Menopause and Isolation
"You’re not alone in feeling alone" – we were struck by this brilliant quote from the Davina McCall documentary “Sex, Mind and the Menopause”
It’s true that for many women the menopause can feel like an isolating experience, yet it’s something that so many of us are going through at the same time. It’s estimated that 13 million women in the UK alone are currently perimenopausal. So why does going through menopause sometimes trigger feelings of isolation and frustration for so many women?
The link between menopause and mental health
Being alone is not necessarily a bad thing if it’s what you want. The problems arise when you feel as though you are trapped in a state of being alone and the unwanted symptoms of menopause can be to blame.
While the physical symptoms like hot flashes and missed periods are well known and understood, many women find themselves unprepared for the impact of the psychological symptoms. Changes in hormones can impact your mental health and emotional well-being. Mood swings, anxiety, difficulty concentrating, memory problems, irritability, feeling unhappy or depressed and feeling overwhelmed and unable to cope are all common symptoms of menopause. These psychological symptoms can be debilitating and have a serious effect on your quality of life.
You don’t feel like you anymore and you don’t know why
Many women report that they just don’t feel like themselves anymore and that they have become someone they don’t recognise. Perimenopause can be a confusing time which can increase feelings of isolation as women struggle to understand why they are feeling this way.
It can often be hard, particularly in perimenopause phase, when you may still be having regular periods, to realise that your hormones are to blame. Life can be pressured during this time of life, and it can often take a while to connect the dots and figure out what’s going on. Not feeling like yourself can cause you to retreat from friends and family when you need them the most.
You Don’t Feel Understood
Even when diagnosed, many menopausal women feel that family and friends may not always understand what they are going through or give them the support they need, and it can sometimes feel like a lonely time.
Things are starting to change, and menopause is being discussed much more in society, but there is still a long way to go before menopause is widely understood by everyone. Until recently it has been shrouded in secrecy and taboo, so women have been unprepared to cope with what is happening to them both physically and mentally. Friends and family can find it difficult to understand what you are going through and struggle to give you the support you need.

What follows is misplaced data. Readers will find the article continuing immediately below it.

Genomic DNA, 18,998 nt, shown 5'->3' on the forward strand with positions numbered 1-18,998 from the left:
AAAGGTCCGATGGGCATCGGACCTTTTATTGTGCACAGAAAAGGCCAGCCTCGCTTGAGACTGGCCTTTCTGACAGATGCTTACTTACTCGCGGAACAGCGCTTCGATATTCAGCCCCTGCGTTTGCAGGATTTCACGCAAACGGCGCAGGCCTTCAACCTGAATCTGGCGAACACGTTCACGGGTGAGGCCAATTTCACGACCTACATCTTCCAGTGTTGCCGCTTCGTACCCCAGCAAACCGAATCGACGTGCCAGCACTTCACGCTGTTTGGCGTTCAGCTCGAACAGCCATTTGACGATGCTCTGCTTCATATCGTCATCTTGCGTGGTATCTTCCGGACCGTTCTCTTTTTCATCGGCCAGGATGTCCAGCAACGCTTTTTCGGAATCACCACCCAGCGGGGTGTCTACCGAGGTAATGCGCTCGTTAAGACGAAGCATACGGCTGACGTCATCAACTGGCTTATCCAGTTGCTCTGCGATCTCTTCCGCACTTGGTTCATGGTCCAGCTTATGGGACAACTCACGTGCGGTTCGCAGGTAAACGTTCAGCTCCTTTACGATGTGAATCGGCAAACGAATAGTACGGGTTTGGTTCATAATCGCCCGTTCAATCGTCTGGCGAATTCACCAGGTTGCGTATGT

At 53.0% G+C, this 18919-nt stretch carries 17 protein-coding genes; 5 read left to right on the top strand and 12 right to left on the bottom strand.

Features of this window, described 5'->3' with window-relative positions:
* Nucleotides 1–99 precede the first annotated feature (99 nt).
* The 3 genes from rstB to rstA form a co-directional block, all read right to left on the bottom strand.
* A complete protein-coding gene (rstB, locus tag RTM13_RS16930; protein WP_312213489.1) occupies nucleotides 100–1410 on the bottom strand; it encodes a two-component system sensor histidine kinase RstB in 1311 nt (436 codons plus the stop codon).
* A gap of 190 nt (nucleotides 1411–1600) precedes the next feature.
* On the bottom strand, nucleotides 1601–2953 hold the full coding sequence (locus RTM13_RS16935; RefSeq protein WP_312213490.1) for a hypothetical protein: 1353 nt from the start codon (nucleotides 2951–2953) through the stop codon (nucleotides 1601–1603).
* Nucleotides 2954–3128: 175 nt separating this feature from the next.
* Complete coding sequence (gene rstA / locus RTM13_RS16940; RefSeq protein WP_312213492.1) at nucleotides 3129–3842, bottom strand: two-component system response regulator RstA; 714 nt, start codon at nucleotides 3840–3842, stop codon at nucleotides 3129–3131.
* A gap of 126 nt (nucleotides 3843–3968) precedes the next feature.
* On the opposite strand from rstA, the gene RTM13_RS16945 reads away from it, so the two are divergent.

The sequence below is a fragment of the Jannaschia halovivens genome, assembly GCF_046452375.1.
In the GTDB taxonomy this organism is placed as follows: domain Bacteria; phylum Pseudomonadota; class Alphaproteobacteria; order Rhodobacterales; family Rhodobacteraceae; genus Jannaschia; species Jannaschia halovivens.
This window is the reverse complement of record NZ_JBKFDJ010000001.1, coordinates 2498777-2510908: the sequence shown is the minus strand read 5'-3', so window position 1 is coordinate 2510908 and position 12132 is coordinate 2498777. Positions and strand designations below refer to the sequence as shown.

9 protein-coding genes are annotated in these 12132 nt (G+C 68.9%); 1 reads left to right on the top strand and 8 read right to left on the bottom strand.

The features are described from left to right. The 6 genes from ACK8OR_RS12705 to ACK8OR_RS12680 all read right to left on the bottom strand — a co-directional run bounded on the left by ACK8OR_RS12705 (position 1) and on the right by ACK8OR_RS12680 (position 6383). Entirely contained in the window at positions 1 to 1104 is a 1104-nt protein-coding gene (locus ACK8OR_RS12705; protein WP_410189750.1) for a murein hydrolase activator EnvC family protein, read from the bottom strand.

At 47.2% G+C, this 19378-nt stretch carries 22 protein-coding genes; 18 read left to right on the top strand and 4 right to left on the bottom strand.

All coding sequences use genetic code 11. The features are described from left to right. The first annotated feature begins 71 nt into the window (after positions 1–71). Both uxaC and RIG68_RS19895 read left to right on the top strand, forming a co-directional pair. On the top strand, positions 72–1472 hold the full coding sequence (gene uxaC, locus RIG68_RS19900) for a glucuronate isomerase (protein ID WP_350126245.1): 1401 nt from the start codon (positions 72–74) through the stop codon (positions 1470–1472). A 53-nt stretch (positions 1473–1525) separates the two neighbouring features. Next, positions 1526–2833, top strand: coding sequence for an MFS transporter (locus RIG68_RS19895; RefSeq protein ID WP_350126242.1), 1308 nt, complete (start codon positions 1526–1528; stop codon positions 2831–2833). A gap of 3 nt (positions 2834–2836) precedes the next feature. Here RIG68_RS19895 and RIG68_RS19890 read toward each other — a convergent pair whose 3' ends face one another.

What can help you
Just like the ways we can try to manage our symptoms; we can also fight the feelings of isolation to help ourselves cope better.
Education is Everything during Menopause
There have been so many brilliant books and TV shows on menopause released recently – understanding what is happening is key to getting the help and support you need to cope and to get on top of your symptoms. If you haven’t watched the Davina McCall documentaries yet Davina McCall: Sex, Myths and the Menopause - All 4 (channel4.com) and Davina McCall: Sex, Mind and the Menopause - All 4 (channel4.com) we highly recommend that you do. Why not watch with your partner, family, or friends so they get a better understanding too?
Dr Louise Newson is a GP and menopause specialist, and her website is a brilliant source of information on the menopause and perimenopause - Balance - Homepage (balance-menopause.com)
Lisa Snowdon and Dr Naomi Potter have done an excellent live series on the menopause “Midweek Menopause Madness” Midweek Menopause Madness Series with Lisa Snowdon & Naomi Potter (menopausecare.co.uk) which can be found on both of their Instagram channels.
There have been many great books on menopause released recently. We love Kate Muir’s “Everything You Need to Know About the Menopause (but were too afraid to ask)”.
Find a Support Network
It can often feel as though you are going through this alone, but you really aren’t- there are 13 million of us menopausal women in the UK alone! Opening up to friends and sharing what you are going through can make the experience a lot more bearable and helps you feel that you are not alone. Building new friendships with women going through the same thing can be empowering. If you don’t want to do it in person there are so many online communities and groups for women going through menopause that can give you support. Why not join our online community through The Living Room, our private Facebook group?
Remember you are not alone in feeling alone – there is a whole community of menopausal women in the same situation and the more we can support one another, the better things will be for all of us.